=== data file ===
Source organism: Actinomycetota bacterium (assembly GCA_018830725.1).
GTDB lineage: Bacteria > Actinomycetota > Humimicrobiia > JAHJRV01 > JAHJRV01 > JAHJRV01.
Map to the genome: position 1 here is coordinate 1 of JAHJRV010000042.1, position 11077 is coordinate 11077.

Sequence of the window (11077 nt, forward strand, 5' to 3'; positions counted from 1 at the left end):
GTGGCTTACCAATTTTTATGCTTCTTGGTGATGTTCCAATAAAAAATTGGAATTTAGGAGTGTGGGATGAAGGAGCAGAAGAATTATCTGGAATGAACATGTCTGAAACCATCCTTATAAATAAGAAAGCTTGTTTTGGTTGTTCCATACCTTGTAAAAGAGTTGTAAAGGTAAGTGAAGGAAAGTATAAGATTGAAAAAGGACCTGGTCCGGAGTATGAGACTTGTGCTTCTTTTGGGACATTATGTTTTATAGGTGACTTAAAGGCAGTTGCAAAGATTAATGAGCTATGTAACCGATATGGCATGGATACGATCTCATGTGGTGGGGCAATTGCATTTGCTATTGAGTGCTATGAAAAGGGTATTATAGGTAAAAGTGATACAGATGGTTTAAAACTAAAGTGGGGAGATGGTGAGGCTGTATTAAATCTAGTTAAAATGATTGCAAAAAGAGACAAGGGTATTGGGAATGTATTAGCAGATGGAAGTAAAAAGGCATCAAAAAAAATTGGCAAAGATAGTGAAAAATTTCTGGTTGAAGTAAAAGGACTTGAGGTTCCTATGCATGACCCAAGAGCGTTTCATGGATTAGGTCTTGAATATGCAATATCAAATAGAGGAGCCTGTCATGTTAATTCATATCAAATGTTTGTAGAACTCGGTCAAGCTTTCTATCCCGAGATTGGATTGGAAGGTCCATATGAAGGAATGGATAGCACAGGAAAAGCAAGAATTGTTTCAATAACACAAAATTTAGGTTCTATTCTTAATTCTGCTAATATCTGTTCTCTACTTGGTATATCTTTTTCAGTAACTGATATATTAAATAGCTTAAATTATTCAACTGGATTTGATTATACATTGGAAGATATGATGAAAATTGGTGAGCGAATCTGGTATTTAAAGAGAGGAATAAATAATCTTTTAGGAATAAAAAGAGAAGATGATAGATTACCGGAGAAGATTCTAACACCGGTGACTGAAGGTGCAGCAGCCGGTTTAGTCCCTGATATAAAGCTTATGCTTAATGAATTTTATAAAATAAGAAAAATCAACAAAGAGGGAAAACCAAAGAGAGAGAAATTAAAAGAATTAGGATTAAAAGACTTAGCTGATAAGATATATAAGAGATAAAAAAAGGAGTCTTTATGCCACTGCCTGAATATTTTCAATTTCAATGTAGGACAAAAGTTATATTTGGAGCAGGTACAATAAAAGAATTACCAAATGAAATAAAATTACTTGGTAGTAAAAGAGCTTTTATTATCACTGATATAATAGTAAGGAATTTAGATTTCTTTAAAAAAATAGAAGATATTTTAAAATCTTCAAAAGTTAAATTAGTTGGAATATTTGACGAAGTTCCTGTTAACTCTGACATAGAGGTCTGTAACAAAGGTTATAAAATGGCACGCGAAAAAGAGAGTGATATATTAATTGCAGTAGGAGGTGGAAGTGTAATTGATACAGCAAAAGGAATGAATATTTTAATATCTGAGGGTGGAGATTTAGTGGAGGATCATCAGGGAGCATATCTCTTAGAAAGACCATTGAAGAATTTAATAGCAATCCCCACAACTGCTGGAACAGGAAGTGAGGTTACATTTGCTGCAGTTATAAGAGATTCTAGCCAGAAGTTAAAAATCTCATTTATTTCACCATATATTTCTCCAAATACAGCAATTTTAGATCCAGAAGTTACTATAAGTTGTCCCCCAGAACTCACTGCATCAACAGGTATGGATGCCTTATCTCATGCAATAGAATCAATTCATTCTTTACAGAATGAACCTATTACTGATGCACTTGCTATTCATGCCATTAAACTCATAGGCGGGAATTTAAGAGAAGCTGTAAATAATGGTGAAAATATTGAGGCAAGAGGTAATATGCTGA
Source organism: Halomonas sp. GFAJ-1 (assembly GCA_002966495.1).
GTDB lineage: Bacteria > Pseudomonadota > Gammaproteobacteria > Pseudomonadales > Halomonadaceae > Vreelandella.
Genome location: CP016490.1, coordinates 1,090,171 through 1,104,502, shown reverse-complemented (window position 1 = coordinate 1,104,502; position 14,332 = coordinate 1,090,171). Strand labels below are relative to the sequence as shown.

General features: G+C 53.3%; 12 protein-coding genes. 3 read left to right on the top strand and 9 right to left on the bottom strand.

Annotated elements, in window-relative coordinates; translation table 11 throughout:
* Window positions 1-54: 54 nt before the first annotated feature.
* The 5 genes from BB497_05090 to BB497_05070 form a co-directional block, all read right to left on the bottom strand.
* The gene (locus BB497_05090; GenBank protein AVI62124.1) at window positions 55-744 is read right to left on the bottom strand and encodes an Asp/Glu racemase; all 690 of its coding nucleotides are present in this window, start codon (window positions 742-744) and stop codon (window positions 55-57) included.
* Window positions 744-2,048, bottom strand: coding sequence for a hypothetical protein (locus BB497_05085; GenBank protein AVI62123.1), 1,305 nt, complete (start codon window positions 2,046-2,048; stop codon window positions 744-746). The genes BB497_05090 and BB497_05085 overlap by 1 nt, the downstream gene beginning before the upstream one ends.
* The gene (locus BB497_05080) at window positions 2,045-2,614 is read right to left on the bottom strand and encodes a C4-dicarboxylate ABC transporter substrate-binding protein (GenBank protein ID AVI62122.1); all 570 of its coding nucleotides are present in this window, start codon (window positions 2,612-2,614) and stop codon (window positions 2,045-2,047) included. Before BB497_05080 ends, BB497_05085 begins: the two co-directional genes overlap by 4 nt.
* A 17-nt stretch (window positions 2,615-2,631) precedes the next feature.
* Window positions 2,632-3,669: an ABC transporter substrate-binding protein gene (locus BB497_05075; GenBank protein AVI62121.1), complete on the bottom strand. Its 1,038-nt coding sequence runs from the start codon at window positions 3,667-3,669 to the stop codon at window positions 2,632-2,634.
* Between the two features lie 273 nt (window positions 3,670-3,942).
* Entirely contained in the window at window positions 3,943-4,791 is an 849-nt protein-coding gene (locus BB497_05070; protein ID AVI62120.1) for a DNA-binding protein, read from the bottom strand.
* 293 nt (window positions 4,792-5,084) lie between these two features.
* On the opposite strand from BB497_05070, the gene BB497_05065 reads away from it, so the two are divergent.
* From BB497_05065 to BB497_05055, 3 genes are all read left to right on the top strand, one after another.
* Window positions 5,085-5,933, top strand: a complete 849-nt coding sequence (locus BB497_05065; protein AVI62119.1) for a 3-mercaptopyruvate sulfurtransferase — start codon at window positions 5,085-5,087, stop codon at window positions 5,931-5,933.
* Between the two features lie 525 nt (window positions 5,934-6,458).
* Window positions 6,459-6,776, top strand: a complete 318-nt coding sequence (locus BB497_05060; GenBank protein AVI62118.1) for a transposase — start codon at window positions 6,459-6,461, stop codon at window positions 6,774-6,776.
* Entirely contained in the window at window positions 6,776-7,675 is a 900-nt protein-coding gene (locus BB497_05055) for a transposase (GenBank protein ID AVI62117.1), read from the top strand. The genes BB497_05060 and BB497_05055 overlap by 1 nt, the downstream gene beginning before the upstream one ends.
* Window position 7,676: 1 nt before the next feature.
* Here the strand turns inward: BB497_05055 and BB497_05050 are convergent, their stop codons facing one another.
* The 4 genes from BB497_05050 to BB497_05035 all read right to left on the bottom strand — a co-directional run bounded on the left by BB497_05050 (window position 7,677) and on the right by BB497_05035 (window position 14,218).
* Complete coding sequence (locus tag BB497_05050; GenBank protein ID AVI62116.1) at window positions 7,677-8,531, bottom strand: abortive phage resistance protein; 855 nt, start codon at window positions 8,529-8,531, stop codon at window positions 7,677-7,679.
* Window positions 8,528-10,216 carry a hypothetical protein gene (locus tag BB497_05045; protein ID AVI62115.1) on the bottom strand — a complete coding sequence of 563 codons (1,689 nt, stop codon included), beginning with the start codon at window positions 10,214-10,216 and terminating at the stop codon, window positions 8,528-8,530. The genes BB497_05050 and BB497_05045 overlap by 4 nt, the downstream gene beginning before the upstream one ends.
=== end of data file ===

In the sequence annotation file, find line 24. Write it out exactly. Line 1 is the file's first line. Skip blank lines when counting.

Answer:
* Between the two features lie 525 nt (window positions 5,934-6,458).